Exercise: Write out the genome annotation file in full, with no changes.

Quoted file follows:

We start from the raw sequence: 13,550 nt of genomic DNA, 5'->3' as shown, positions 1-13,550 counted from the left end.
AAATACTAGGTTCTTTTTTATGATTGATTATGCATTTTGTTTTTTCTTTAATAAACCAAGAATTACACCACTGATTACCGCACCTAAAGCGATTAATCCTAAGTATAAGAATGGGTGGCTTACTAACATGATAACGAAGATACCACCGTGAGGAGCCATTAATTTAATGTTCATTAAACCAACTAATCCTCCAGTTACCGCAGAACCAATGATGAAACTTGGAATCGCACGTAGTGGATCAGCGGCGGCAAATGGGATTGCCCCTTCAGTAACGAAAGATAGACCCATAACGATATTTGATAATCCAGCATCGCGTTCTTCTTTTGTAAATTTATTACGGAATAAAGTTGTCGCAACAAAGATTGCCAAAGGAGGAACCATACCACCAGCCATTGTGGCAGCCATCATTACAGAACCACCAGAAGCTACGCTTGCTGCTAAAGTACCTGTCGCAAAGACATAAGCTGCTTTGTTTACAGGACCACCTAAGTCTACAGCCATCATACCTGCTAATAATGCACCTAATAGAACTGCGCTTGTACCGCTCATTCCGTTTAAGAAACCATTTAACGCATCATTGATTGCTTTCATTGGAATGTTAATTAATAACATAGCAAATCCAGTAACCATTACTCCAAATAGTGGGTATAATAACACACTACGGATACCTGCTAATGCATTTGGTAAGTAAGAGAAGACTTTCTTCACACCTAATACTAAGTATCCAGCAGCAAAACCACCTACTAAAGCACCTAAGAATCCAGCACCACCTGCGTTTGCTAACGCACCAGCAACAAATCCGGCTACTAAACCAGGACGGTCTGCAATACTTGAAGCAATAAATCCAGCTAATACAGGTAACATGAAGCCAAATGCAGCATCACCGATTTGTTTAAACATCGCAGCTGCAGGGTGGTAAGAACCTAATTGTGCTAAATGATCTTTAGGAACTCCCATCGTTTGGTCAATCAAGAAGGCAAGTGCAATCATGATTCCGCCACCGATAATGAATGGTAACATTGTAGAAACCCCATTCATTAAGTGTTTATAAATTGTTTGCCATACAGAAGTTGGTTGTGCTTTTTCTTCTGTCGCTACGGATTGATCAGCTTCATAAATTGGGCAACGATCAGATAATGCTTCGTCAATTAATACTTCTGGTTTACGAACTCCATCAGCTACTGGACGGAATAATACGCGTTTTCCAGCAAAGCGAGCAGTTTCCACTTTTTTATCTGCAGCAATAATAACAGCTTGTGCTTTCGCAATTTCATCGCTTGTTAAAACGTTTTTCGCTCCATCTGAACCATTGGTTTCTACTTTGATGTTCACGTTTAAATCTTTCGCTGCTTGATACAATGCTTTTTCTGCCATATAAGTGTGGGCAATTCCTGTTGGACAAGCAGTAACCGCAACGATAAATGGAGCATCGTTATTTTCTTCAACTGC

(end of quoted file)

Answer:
We start from the raw sequence: 13,550 nt of genomic DNA, 5'->3' as shown, positions 1-13,550 counted from the left end.
AAATACTAGGTTCTTTTTTATGATTGATTATGCATTTTGTTTTTTCTTTAATAAACCAAGAATTACACCACTGATTACCGCACCTAAAGCGATTAATCCTAAGTATAAGAATGGGTGGCTTACTAACATGATAACGAAGATACCACCGTGAGGAGCCATTAATTTAATGTTCATTAAACCAACTAATCCTCCAGTTACCGCAGAACCAATGATGAAACTTGGAATCGCACGTAGTGGATCAGCGGCGGCAAATGGGATTGCCCCTTCAGTAACGAAAGATAGACCCATAACGATATTTGATAATCCAGCATCGCGTTCTTCTTTTGTAAATTTATTACGGAATAAAGTTGTCGCAACAAAGATTGCCAAAGGAGGAACCATACCACCAGCCATTGTGGCAGCCATCATTACAGAACCACCAGAAGCTACGCTTGCTGCTAAAGTACCTGTCGCAAAGACATAAGCTGCTTTGTTTACAGGACCACCTAAGTCTACAGCCATCATACCTGCTAATAATGCACCTAATAGAACTGCGCTTGTACCGCTCATTCCGTTTAAGAAACCATTTAACGCATCATTGATTGCTTTCATTGGAATGTTAATTAATAACATAGCAAATCCAGTAACCATTACTCCAAATAGTGGGTATAATAACACACTACGGATACCTGCTAATGCATTTGGTAAGTAAGAGAAGACTTTCTTCACACCTAATACTAAGTATCCAGCAGCAAAACCACCTACTAAAGCACCTAAGAATCCAGCACCACCTGCGTTTGCTAACGCACCAGCAACAAATCCGGCTACTAAACCAGGACGGTCTGCAATACTTGAAGCAATAAATCCAGCTAATACAGGTAACATGAAGCCAAATGCAGCATCACCGATTTGTTTAAACATCGCAGCTGCAGGGTGGTAAGAACCTAATTGTGCTAAATGATCTTTAGGAACTCCCATCGTTTGGTCAATCAAGAAGGCAAGTGCAATCATGATTCCGCCACCGATAATGAATGGTAACATTGTAGAAACCCCATTCATTAAGTGTTTATAAATTGTTTGCCATACAGAAGTTGGTTGTGCTTTTTCTTCTGTCGCTACGGATTGATCAGCTTCATAAATTGGGCAACGATCAGATAATGCTTCGTCAATTAATACTTCTGGTTTACGAACTCCATCAGCTACTGGACGGAATAATACGCGTTTTCCAGCAAAGCGAGCAGTTTCCACTTTTTTATCTGCAGCAATAATAACAGCTTGTGCTTTCGCAATTTCATCGCTTGTTAAAACGTTTTTCGCTCCATCTGAACCATTGGTTTCTACTTTGATGTTCACGTTTAAATCTTTCGCTGCTTGATACAATGCTTTTTCTGCCATATAAGTGTGGGCAATTCCTGTTGGACAAGCAGTAACCGCAACGATAAATGGAGCATCGTTATTTTCTTCAACTGC